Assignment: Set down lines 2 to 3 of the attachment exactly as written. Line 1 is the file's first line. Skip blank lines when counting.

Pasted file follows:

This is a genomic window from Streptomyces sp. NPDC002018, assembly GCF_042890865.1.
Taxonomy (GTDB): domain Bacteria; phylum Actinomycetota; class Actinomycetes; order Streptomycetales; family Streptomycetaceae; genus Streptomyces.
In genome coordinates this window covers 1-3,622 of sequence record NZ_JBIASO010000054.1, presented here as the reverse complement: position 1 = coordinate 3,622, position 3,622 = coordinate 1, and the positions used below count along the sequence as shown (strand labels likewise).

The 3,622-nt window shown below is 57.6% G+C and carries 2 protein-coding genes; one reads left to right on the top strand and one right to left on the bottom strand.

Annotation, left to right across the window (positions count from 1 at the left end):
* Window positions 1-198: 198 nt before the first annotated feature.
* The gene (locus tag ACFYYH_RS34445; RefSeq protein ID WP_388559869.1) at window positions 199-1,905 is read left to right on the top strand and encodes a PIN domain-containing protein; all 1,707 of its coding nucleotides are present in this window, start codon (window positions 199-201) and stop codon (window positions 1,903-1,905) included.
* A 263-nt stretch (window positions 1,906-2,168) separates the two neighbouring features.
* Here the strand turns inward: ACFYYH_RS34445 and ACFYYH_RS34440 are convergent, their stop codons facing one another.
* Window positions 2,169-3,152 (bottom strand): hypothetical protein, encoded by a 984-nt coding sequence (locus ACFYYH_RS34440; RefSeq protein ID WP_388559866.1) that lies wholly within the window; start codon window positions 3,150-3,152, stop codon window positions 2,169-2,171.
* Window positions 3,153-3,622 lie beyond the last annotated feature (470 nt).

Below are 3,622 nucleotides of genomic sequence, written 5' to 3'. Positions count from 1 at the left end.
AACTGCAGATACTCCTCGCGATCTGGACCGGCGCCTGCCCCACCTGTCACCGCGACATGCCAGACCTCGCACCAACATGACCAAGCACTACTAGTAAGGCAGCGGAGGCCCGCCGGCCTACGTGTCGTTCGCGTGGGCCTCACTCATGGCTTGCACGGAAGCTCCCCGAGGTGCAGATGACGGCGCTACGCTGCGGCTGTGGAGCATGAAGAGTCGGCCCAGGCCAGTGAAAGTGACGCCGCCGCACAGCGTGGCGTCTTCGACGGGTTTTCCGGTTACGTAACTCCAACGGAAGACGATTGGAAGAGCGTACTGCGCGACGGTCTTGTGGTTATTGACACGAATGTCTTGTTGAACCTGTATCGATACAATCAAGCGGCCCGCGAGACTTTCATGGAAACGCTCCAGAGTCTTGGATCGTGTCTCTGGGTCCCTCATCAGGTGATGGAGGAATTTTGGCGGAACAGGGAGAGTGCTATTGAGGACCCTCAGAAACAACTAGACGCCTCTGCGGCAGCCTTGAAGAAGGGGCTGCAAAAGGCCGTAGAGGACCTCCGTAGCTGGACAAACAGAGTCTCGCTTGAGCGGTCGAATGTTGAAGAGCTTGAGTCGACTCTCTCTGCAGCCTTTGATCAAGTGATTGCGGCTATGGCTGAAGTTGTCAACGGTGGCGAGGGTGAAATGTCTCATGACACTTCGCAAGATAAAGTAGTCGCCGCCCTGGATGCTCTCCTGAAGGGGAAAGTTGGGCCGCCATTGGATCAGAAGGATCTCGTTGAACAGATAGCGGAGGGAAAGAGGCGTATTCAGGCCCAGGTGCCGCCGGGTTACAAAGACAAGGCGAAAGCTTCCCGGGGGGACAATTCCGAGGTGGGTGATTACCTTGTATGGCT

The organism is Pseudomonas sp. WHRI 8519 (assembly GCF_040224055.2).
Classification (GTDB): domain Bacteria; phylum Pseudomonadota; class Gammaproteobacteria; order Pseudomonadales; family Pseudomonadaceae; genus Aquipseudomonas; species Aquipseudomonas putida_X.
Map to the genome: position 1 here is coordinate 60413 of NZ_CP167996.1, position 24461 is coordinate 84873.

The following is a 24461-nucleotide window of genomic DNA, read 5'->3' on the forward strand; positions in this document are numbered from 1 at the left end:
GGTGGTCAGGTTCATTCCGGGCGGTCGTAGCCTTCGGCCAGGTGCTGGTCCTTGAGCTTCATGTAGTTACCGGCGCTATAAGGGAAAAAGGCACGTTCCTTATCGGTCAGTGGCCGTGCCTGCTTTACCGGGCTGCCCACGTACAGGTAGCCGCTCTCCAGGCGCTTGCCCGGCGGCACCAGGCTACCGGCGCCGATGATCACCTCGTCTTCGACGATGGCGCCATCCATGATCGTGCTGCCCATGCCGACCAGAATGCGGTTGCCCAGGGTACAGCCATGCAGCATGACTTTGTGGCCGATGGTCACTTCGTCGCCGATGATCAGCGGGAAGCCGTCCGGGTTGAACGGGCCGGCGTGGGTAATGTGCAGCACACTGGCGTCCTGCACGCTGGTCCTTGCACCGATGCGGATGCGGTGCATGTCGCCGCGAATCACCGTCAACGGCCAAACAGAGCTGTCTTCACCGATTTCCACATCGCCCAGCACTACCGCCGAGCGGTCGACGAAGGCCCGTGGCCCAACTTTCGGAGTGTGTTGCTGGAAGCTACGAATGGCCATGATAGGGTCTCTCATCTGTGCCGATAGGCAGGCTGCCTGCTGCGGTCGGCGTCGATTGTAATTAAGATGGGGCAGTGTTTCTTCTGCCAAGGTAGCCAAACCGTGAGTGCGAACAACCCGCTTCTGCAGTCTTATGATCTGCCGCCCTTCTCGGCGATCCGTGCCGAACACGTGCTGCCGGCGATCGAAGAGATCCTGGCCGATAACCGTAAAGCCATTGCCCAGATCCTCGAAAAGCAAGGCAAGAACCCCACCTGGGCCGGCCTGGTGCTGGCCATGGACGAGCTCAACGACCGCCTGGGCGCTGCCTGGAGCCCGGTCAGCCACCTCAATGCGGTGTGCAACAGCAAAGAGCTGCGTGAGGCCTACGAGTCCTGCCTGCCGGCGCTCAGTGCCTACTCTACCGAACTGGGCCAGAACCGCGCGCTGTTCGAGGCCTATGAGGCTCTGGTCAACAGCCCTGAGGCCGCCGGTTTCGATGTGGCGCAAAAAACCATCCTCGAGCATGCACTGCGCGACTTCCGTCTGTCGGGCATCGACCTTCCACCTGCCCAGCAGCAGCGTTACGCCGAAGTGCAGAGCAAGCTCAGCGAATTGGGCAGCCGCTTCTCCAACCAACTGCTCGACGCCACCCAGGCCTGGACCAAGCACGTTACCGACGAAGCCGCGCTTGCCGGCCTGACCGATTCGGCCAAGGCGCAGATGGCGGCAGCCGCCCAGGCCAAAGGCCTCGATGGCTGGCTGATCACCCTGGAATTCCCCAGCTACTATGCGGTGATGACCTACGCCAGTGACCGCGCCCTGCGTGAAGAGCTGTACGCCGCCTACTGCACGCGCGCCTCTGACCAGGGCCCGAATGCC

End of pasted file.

Taxonomy (GTDB): domain Bacteria; phylum Actinomycetota; class Actinomycetes; order Streptomycetales; family Streptomycetaceae; genus Streptomyces.
In genome coordinates this window covers 1-3,622 of sequence record NZ_JBIASO010000054.1, presented here as the reverse complement: position 1 = coordinate 3,622, position 3,622 = coordinate 1, and the positions used below count along the sequence as shown (strand labels likewise).